British Columbia

Burnaby council votes to support gondola to SFU in principle

Burnaby city council has agreed to support -- in principle -- Translinks gondola up Burnaby Mountain that links to Simon Fraser University.

Gondola would link university with SkyTrain system

A gondola to Simon Fraser University is a priority under TransLink's 10-year vision for Metro Vancouver transit and transportation. (TransLink)

Burnaby city council has agreed to support — in principle — a gondola up Burnaby Mountain to Simon Fraser University.

On Monday night, council agreed to endorse the proposal as long as TransLink could provide a plan that residents would support.

"This is the first time we've actually given … a green light to them to say, here are the options, consider those, and we believe one of them is workable," said Coun. Sav Dhaliwal.

The two alignment options put forward by TransLink in its 2018 feasibility study each had an end point at Production Way-University SkyTrain station. One went in a straight line to SFU, while the other cut to the east to avoid the Forest Grove neighbourhood, before cutting back west to the university. 

Burnaby has put forward an option that sees the gondola leave from Lake City Way station — one stop west — and bend around the Trans Mountain tank farm, avoiding the Forest Grove neighbourhood altogether. 

"We have to think about those residents. A gondola coming every 30 seconds doesn't make sense. If that's what TransLink wants to push through, I won't stand for it," said Coun. Joe Keithley. 

Coun. Pietro Calendino also voiced concerns about running the route through the neighbourhood.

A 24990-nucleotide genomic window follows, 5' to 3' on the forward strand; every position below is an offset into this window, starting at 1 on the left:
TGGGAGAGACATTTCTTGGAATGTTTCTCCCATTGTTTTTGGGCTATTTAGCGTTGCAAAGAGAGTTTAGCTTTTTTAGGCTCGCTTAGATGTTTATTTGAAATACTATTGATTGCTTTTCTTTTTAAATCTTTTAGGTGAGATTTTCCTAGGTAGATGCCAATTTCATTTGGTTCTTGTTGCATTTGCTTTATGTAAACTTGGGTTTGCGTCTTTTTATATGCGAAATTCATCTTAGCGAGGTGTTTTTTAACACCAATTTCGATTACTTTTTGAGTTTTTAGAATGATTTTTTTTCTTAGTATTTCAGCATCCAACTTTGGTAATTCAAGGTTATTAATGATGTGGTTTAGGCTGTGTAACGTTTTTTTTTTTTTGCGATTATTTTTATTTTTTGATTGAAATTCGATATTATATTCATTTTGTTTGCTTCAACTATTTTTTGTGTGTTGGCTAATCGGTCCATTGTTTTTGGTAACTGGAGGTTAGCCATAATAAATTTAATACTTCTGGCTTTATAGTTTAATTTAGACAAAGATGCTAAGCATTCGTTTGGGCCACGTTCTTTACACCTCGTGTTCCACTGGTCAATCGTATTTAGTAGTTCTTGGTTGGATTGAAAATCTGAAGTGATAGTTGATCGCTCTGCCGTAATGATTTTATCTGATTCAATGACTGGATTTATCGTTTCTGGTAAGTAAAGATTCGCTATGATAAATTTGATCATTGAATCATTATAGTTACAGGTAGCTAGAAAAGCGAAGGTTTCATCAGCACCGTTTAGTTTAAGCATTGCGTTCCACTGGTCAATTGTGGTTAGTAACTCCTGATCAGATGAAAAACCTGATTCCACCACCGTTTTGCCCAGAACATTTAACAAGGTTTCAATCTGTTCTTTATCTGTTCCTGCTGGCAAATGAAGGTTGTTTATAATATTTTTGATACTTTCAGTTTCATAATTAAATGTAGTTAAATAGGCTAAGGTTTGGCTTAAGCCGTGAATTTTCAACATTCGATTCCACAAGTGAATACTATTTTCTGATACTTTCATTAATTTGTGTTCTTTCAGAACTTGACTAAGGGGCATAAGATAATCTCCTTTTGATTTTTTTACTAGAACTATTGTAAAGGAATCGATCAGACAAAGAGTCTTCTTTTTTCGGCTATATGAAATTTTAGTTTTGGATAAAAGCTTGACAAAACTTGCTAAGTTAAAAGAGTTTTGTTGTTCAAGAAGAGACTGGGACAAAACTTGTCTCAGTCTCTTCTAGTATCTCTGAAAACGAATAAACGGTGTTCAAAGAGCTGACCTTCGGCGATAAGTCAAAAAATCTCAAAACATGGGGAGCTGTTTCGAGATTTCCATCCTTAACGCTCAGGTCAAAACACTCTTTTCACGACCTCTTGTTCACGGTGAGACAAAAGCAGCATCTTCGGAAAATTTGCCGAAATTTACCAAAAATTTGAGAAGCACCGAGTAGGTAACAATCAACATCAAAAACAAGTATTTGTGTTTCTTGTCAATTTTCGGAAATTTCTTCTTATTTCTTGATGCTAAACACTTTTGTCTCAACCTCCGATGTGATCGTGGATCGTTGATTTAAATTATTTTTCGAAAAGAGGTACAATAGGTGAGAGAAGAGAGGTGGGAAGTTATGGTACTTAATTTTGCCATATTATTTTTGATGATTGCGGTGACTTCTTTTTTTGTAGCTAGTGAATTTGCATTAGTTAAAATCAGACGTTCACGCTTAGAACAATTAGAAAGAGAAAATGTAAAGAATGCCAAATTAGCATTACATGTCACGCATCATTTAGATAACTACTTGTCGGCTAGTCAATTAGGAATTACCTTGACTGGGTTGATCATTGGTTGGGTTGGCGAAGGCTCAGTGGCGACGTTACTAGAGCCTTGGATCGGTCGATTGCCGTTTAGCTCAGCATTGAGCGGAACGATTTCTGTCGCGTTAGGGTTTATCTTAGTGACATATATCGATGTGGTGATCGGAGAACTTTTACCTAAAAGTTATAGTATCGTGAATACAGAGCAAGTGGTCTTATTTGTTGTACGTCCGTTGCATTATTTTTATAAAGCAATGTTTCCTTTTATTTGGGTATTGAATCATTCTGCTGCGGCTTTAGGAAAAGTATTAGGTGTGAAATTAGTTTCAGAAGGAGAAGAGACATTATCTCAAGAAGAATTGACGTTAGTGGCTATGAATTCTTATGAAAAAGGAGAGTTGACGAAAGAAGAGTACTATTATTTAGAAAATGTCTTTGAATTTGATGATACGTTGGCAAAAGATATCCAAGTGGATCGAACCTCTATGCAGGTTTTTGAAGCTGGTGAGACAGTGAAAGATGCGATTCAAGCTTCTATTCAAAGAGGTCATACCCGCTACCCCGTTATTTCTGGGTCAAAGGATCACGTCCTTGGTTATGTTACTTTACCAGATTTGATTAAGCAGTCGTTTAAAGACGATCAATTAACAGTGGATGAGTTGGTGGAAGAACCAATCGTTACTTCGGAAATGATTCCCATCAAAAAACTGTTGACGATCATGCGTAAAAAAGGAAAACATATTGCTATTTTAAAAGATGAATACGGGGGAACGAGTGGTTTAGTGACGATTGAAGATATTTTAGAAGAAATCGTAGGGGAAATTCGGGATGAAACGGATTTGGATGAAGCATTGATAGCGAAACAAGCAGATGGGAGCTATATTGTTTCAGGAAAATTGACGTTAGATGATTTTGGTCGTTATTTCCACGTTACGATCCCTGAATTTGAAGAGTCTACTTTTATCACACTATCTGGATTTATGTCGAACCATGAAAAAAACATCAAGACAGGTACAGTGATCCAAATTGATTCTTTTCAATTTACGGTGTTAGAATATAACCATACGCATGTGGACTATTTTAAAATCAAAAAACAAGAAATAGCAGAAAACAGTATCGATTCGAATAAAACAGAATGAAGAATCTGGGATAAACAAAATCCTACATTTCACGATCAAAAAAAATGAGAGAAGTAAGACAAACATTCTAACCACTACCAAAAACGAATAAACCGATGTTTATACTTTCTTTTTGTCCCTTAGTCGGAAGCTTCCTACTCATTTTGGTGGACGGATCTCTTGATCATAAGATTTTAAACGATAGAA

"I'm not sure I would feel that safe having a gondola go above my house when I'm sleeping. Accidents can happen. They don't happen very much with gondolas around the world, but we are on an earthquake fault," he said. 

Three options are being considered for a gondola route to Simon Fraser University from a SkyTrain station. (City of Burnaby)

Long process

A gondola has been floated as a possibility to alleviate transportation concerns on Burnaby Mountain for several years. 

In 2011, TransLink put forward a feasibility study that estimated the cost of construction would be $114 million, with costs of between $3 million and $3.5 million per year to operate.

In 2018, the cost increased to between $197 million and $255 million, depending on the route, and between $4.1 million and $5.3 million to operate. 

SFU community trust and the UniverCity community on top of the mountain indicated that the gondola would allow for an alternative to the diesel-fuelled bus service that currently serves the area, improving travel time, frequency and reliability, and reducing greenhouse gas emissions.

"If we think the project is that good, the project is going to benefit for the next 60 years, then we should be willing to spend more money," Dhaliwal said.

While the gondola is included in the planned projects in TransLink's 10-year vision that still require funding from higher levels of government, TransLink must decide whether to consider Burnaby's alternative request.

With files from Justin McElroy

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